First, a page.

Tips for shucking oysters

Michael Cimarusti (continued): When you're ready to shuck them, you want to use a good sturdy oyster knife. Start at the mantle, and gently wiggle the knife back and forth until you break the mantle and you're able to get into the shell of the oyster. The most important tip to remember when it comes to shucking oysters is that it's not a feat of strength to get an oyster open, and you shouldn't think that you're in a fight with the oyster. You got to relax. You got to chill, and you have to find the right spot to put the knife in and gently wiggle it until the shells break at the mantle, and then you're in.

If you do it right, you shouldn't worry too much about getting shells in the oyster. If you're not using a ton of strength, you won't chip the shell too much. If you do, once you get the oyster open and cut it from the shell on the bottom, visually [look at] the oyster very, very carefully before you serve it. That's the only way that you can assure that they're going to be free of shell.

Working with luxury seafood

What is your favorite luxury seafood ingredient to work with?

I love caviar. It's a magical ingredient. It's one of those things that's a link to our past ... It became such a craze and such a delicacy once people found out about it. This country used to produce tons and tons of caviar — literally barrels full of caviar — that used to come out of our Eastern rivers and our rivers over here on the West Coast as well. They'd barrel it up and ship it over to Russia, and then the Russians would put their own stamp on it and send it back to us. It was crazy.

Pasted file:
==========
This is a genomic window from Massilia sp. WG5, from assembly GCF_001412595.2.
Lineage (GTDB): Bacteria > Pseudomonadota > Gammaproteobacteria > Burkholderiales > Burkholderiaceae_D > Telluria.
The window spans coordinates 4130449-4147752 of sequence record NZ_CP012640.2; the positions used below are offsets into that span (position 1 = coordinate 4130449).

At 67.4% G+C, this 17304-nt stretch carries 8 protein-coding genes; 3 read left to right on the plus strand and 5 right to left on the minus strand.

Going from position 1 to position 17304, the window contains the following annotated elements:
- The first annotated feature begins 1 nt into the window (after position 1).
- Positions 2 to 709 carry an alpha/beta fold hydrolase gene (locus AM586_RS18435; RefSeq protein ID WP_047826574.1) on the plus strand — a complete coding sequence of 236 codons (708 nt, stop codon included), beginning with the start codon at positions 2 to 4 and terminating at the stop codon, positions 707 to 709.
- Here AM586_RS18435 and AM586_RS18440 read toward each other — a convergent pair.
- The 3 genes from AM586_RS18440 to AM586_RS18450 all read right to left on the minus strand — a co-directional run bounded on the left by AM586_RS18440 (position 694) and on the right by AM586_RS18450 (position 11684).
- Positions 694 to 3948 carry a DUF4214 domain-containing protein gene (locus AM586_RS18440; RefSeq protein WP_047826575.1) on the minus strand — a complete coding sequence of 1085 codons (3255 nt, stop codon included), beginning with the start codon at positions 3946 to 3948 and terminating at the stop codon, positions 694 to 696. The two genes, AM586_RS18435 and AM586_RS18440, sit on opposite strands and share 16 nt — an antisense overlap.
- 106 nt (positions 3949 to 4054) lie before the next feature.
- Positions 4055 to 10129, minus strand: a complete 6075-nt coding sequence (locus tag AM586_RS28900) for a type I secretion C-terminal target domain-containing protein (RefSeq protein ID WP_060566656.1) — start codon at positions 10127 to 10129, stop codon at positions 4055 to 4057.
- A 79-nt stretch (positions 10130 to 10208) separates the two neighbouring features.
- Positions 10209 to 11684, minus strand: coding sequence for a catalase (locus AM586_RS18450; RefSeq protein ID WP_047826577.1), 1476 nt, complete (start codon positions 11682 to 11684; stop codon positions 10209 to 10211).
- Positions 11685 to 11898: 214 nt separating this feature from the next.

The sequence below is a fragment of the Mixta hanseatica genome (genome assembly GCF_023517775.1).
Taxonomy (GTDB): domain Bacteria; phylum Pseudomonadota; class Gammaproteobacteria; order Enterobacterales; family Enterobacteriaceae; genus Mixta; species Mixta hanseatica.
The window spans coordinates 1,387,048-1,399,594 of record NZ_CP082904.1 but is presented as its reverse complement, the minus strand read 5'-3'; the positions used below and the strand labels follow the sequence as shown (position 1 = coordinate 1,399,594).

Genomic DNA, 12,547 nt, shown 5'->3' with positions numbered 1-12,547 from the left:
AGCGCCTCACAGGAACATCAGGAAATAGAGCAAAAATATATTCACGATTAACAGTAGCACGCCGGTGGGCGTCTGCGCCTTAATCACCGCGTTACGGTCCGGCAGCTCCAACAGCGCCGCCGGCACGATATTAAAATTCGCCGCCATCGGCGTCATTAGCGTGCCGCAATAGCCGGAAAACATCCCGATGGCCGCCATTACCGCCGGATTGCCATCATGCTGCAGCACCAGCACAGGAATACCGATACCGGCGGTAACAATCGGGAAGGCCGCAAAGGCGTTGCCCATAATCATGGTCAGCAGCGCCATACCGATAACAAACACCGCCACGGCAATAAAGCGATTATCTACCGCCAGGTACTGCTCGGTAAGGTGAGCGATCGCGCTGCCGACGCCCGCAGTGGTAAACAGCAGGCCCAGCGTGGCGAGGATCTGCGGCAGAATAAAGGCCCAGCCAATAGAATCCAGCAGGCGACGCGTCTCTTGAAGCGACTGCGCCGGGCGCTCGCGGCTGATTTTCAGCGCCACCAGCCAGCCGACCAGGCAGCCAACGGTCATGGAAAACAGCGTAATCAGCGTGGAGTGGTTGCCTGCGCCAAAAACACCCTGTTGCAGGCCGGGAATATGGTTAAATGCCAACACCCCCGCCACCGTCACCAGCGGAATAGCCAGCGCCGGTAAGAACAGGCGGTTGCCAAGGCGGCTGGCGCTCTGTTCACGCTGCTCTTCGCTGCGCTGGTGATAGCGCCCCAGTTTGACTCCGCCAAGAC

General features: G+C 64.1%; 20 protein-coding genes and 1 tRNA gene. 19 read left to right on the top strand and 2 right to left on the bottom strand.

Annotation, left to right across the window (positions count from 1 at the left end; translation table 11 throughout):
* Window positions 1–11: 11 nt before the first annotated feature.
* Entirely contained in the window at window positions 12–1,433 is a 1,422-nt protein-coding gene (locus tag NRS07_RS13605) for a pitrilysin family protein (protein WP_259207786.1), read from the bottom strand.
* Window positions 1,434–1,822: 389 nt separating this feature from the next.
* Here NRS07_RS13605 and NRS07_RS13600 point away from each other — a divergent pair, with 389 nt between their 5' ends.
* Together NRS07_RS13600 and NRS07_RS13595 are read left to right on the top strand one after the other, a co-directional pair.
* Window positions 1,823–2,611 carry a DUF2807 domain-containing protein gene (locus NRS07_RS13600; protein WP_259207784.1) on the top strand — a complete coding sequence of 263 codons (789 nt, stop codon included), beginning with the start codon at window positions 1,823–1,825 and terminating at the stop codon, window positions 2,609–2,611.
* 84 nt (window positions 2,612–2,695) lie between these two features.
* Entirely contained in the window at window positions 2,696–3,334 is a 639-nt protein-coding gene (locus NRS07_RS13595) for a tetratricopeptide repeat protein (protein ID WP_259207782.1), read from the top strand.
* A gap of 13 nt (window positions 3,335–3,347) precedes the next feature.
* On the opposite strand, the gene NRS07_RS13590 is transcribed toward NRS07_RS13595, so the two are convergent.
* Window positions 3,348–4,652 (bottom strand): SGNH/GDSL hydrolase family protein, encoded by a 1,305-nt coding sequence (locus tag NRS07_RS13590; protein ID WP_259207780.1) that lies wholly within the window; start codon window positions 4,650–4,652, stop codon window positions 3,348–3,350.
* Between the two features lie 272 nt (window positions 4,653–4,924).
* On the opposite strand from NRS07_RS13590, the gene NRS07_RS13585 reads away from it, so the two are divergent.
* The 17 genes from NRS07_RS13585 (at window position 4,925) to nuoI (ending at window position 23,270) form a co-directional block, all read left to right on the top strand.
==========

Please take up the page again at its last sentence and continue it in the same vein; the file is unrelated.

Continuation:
It's a magical ingredient, and it's absolutely one of my favorites. I understand it's a luxury item and it's out of reach for many people, but it's the kind of thing you only need a very little bit in order to enjoy it. I feel like that's the best way to enjoy it anyway, because if you're eating caviar all the time, it's not special anymore.

Connie and Ted's has a very popular lobster roll. Do you have any secret tips that you can share for making the perfect lobster roll at home?

First of all, you have to find the right bread, and that's a hard thing to do. You got to have split top buns — that's the traditional bread for a lobster roll. But with lobster rolls ... It's utterly complicated. We have two on the menu. We have one that's warmed and salted butter, and we have another one that's made the more traditional way with mayonnaise and not much else. Because there's nothing there — it's just lobster and one or two ingredients — it's got to be perfectly fresh.